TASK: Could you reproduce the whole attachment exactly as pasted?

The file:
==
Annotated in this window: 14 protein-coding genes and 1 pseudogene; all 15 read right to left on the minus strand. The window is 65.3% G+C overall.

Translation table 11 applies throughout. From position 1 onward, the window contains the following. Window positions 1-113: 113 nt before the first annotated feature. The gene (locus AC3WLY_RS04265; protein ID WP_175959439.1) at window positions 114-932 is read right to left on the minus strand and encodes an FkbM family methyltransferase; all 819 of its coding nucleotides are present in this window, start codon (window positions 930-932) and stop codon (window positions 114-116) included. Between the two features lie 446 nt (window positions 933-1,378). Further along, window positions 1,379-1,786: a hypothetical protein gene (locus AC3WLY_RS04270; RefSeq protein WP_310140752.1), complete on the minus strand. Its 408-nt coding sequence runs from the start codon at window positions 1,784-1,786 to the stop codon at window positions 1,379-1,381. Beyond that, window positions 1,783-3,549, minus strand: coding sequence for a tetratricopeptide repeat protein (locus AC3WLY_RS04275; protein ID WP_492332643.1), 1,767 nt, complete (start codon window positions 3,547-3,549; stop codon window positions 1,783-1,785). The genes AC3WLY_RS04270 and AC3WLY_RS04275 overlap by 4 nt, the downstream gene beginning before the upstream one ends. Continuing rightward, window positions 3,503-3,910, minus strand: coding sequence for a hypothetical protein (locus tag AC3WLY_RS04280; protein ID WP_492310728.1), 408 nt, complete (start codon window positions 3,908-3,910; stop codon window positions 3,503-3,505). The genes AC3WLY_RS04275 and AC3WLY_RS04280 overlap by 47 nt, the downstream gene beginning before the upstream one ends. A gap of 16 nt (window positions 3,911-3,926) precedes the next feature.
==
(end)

Annotated in this window: 14 protein-coding genes and 1 pseudogene; all 15 read right to left on the minus strand. The window is 65.3% G+C overall.

Translation table 11 applies throughout. From position 1 onward, the window contains the following. Window positions 1-113: 113 nt before the first annotated feature. The gene (locus AC3WLY_RS04265; protein ID WP_175959439.1) at window positions 114-932 is read right to left on the minus strand and encodes an FkbM family methyltransferase; all 819 of its coding nucleotides are present in this window, start codon (window positions 930-932) and stop codon (window positions 114-116) included. Between the two features lie 446 nt (window positions 933-1,378). Further along, window positions 1,379-1,786: a hypothetical protein gene (locus AC3WLY_RS04270; RefSeq protein WP_310140752.1), complete on the minus strand. Its 408-nt coding sequence runs from the start codon at window positions 1,784-1,786 to the stop codon at window positions 1,379-1,381. Beyond that, window positions 1,783-3,549, minus strand: coding sequence for a tetratricopeptide repeat protein (locus AC3WLY_RS04275; protein ID WP_492332643.1), 1,767 nt, complete (start codon window positions 3,547-3,549; stop codon window positions 1,783-1,785). The genes AC3WLY_RS04270 and AC3WLY_RS04275 overlap by 4 nt, the downstream gene beginning before the upstream one ends. Continuing rightward, window positions 3,503-3,910, minus strand: coding sequence for a hypothetical protein (locus tag AC3WLY_RS04280; protein ID WP_492310728.1), 408 nt, complete (start codon window positions 3,908-3,910; stop codon window positions 3,503-3,505). The genes AC3WLY_RS04275 and AC3WLY_RS04280 overlap by 47 nt, the downstream gene beginning before the upstream one ends. A gap of 16 nt (window positions 3,911-3,926) precedes the next feature.